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Archaeological site uncovered in district

Du Juan
Updated: Dec 15,2016 8:57 AM     China Daily

Four of the cultural relics found during the archaeological exploration by nine teams of experienced archaeologists from across China in Tongzhou, from Feb 26 to Sept 28.[Photo/Xinhua]

A 500,000 square meter Han Dynasty (206 BC-AD 220) archaeological site has been uncovered in Tongzhou, Beijing’s new subcenter.

Yu Ping, spokesperson for the Beijing Municipal Administration of Cultural Heritage, said the discovery had revealed much about the area’s history over the past 2,000 years. “Our findings have proved that Tongzhou already had a large population during the Warring States Period (475-221 BC),” Yu said.

“And during the Eastern Han Dynasty (25-220), there was a prosperous society here with a good natural environment.”

From Feb 26 to Sept 28, nine teams of experienced archaeologists from across China were selected to explore Tongzhou’s historic sites, aiming to protect any relics before construction began in earnest on the new subcenter.

Over the seven months, the teams’ 2,000 members explored an area equivalent to the size of 187 American football fields-about 1 square kilometer-and excavated an area of 40,000 square meters.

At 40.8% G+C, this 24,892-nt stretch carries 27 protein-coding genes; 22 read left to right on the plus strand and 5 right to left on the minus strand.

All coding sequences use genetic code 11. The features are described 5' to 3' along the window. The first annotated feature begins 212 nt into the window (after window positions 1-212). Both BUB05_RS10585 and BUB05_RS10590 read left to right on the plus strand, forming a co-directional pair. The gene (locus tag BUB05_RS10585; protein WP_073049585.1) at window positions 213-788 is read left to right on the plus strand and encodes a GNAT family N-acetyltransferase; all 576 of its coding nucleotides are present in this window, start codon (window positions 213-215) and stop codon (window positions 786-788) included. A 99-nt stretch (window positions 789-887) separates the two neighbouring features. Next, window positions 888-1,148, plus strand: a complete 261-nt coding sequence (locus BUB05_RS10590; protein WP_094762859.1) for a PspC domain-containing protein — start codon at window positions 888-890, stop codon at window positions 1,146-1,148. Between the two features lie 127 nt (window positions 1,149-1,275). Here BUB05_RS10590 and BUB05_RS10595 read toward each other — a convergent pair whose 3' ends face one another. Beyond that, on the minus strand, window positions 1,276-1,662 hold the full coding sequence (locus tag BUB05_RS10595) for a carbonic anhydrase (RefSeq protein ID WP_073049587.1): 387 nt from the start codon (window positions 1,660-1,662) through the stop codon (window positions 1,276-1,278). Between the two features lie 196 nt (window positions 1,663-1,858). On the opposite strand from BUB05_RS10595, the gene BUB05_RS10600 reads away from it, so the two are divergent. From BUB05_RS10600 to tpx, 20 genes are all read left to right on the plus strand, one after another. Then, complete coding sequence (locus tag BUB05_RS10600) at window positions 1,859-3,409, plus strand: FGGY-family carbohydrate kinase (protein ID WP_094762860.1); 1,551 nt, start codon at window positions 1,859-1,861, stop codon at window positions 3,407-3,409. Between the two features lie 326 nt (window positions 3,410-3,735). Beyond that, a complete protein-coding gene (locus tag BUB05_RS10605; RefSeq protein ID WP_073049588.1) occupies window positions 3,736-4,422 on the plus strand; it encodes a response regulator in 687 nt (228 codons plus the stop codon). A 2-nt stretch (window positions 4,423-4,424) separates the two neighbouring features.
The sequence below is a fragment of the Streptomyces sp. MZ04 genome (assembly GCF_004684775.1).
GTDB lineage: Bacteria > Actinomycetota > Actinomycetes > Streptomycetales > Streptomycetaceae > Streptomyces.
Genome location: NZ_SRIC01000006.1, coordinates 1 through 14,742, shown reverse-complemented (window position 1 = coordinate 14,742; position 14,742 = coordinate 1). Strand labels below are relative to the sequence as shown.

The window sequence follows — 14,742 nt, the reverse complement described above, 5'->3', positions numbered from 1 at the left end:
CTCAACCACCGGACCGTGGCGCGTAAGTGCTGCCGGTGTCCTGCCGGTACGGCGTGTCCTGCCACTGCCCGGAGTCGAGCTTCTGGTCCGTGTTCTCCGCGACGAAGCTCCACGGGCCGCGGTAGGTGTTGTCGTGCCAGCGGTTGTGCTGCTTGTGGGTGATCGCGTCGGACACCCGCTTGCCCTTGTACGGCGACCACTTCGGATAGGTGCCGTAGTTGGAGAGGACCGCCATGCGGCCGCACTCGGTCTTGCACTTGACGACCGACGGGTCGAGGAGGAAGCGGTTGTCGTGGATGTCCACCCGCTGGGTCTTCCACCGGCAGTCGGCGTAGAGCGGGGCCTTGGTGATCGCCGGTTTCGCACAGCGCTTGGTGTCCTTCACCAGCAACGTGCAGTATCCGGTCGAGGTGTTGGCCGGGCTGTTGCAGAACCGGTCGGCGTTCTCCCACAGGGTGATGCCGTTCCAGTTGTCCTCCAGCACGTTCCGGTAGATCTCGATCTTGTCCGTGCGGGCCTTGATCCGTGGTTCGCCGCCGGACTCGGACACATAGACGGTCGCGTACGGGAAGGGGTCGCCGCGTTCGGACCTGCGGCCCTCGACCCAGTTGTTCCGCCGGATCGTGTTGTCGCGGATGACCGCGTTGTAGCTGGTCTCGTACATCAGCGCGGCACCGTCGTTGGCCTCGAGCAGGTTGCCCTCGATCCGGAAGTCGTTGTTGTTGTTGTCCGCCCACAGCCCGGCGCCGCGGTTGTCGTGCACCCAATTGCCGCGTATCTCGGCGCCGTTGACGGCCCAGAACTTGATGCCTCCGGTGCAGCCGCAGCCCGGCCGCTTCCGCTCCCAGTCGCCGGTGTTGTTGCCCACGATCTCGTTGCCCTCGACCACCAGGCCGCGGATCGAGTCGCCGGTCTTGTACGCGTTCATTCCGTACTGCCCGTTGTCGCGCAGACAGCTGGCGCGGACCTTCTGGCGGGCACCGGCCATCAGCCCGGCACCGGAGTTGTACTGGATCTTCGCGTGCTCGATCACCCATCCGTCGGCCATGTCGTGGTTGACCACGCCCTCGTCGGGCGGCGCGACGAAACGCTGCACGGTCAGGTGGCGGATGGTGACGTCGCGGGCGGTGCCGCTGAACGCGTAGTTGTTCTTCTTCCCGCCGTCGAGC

They found 1,092 tombs dating to between the Warring States Period and the Qing Dynasty (1644-1911), an entire Han Dynasty era city, 69 kiln sites dating from the Han Dynasty to the Tang Dynasty (618-907), 10 wells and three roads.

As many as 10,000 cultural relics including pottery, chinaware, bronze and brass were also found.

“It’s the first time that all the country’s archaeological talent has come together to explore a single district,” Yu said. “Our major finding was the Han Dynasty city site, which is the only one dating from that period in this area.”

The ancient city’s north wall measured 606 meters and the south wall about 575 meters, according to Yu, while the east wall was 589 meters long and the west wall was 555 meters. “It looks like a square with a total area of 350,000 square meters,” Yu said.

“It would have had significant meaning during the early period when Beijing was the political, military and transportation center of North China.”

Guo Jingning, deputy head of the Beijing Cultural Relics Research Institute, said the amount of relics uncovered was also rare for an archaeological dig in China.

Beijing invested 140 million yuan ($20.3 million) in the restoration and protection of cultural relics between 2000 and 2015. There are currently 236 unmovable cultural relics in Tongzhou under State-level protection.

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